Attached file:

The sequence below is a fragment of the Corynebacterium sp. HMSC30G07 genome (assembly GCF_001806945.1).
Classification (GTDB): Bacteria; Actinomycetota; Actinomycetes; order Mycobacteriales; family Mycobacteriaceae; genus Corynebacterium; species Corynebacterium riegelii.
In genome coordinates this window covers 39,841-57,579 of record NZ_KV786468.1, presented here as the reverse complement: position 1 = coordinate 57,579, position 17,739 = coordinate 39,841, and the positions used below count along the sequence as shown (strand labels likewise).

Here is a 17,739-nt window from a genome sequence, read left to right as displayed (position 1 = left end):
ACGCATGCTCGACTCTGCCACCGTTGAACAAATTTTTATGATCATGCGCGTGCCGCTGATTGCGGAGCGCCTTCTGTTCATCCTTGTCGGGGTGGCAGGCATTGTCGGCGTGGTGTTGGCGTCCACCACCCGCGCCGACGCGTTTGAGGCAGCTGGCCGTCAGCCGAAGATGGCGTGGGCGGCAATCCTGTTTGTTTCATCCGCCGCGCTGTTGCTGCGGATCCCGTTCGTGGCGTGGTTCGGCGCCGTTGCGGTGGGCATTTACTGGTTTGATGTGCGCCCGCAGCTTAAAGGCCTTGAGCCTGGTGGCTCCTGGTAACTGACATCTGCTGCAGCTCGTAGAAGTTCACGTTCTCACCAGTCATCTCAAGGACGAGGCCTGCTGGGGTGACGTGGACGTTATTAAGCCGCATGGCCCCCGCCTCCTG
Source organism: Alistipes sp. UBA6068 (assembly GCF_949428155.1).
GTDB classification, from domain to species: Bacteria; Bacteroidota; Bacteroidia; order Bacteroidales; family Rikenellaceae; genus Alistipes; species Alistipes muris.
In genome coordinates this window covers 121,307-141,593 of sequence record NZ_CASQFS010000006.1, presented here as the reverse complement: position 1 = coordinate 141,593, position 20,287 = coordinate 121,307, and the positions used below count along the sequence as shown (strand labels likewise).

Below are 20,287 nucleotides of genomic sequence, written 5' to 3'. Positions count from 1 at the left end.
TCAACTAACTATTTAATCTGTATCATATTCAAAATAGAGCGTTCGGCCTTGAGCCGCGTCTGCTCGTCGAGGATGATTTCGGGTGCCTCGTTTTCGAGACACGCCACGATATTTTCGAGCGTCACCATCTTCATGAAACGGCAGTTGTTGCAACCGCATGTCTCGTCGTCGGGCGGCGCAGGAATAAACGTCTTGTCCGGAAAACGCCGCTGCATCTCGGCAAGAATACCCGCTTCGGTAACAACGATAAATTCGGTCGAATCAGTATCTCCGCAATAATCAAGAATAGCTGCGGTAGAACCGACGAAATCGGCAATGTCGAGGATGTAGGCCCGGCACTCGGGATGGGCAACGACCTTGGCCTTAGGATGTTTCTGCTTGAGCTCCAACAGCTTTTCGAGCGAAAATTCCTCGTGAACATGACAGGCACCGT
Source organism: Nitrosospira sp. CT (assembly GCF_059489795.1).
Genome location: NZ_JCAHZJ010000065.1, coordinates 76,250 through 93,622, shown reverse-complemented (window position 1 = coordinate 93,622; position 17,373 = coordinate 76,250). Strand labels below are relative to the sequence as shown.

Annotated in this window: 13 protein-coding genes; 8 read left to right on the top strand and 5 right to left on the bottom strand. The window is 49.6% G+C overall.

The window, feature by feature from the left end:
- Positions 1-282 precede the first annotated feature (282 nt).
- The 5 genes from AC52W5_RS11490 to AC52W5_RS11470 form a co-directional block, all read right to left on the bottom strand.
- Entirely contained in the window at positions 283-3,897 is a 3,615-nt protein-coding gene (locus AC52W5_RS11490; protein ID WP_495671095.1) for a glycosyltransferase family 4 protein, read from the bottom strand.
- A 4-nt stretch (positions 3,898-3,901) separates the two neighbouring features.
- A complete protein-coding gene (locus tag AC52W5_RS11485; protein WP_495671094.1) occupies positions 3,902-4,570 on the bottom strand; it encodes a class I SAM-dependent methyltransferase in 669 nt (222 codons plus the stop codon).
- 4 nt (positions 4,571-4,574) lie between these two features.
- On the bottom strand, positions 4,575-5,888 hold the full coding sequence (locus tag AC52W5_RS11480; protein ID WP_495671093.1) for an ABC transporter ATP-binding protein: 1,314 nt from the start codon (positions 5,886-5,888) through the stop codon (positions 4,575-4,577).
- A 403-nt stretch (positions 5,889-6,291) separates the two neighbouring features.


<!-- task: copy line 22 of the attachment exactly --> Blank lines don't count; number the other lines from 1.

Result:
- A 403-nt stretch (positions 5,889-6,291) separates the two neighbouring features.